Winter Squash is a delicious, easy to grow, underrated vegetable. The variety of Winter Squash is so versatile that you can grow it in a variety of different containers. It has two kinds of leaves – the upper leaf is called the rhizome or cormil and the lower leaf is called the petals or stalks. Each of these has a number of small pointed blooms on each stem that are full of flavor and add to the taste of any squash dish.
The Winter Squash is an annual crop due to its life cycle. It starts out as a vine or vineette undergrowth in late summer and has a hardy life cycle where it lives for one to three years. It will die to the ground when there is last frost. The seeds from the crop are used by wildlife for food, and the vines are used to cover walkways, fences and roads to deter deer and caribou activity. The best time to harvest your Winter Squash is just before the last frost and the vegetables should be ready to go by the first cold snap in February.
Winter Squash is low maintenance and is not very picky about the soil it grows in either soil that is filled in during soggy weather or fertile sand. You can grow the Winter Squash in almost any type of soil but the ideal conditions are warm sunny weather and about four inches deep. You do not want the soil to be deep enough to allow the roots to stay permanently attached to the root system. If the soil is too deep the vines may not get the support they need to grow strong. If the soil is too shallow, you can expect your winter squash plant to be damaged by wind, severe cold, or disease.
There are various other species of squash suitable for your landscape plans including the Winter White, Black, Cinnamon, Red Bells, Round Shaped, Dwarferry, Black Eyed Susan, Satellite, Mosquito, Giant Yearling, and Hard Rind Squash. Your selection of squash depends largely on the climate you live in, and also your personal taste for flavor. Some varieties of Winter Squash are more cold tolerant than others, while others are more heat tolerant. You should be able to grow squash all year round but in the colder months you should choose the ones that are best suited to your growing zone.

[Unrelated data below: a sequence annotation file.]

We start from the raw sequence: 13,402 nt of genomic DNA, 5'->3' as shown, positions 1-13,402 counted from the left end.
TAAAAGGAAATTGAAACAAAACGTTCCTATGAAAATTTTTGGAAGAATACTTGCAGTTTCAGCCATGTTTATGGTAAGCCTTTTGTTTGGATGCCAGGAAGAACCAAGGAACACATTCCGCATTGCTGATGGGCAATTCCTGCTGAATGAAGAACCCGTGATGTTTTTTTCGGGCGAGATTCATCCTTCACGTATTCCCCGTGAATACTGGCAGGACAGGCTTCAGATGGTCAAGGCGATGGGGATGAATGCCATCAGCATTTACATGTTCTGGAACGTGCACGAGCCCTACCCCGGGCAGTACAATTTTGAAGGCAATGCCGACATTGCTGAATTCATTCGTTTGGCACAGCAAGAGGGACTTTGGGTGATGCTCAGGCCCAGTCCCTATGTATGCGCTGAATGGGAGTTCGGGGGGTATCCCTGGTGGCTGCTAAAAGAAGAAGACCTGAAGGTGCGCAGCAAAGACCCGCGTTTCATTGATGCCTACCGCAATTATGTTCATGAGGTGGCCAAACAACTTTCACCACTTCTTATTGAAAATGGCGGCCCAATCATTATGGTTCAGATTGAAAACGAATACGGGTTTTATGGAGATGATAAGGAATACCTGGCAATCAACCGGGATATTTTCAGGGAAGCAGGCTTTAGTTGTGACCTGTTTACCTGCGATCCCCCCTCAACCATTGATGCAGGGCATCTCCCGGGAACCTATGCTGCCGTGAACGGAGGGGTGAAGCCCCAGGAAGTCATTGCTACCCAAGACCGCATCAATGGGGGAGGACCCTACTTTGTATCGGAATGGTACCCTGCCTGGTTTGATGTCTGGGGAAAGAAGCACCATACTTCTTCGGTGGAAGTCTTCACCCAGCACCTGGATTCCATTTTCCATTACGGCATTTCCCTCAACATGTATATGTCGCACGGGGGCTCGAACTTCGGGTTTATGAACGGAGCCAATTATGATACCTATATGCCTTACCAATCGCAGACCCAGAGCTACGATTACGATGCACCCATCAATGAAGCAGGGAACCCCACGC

Some of the varieties are hardy even in cold weather, although all produce fruit on maturity. The hard rind species produce long and stringy fruits while the cinnamon and white varieties produce small and soft fruits. In warmer climates the varieties maxima, cinnamomum, and mulberry producing squashes are usually best. It is important to ensure that the squash you plant will get enough water and that it receives adequate amounts of sunlight so that the fruits do not dry out.
If you want to grow acorn squash, go with the hard rind variety because these are the most reliable performers. In the colder months only the cinnamomum varieties are likely to grow well. In warmer climates go with the varieties maxima, cinnamomum, or mulberry producing squashes. As always, do some research on the types of fruits your winter squash plant will yield as this will help you to select the best varieties for your garden.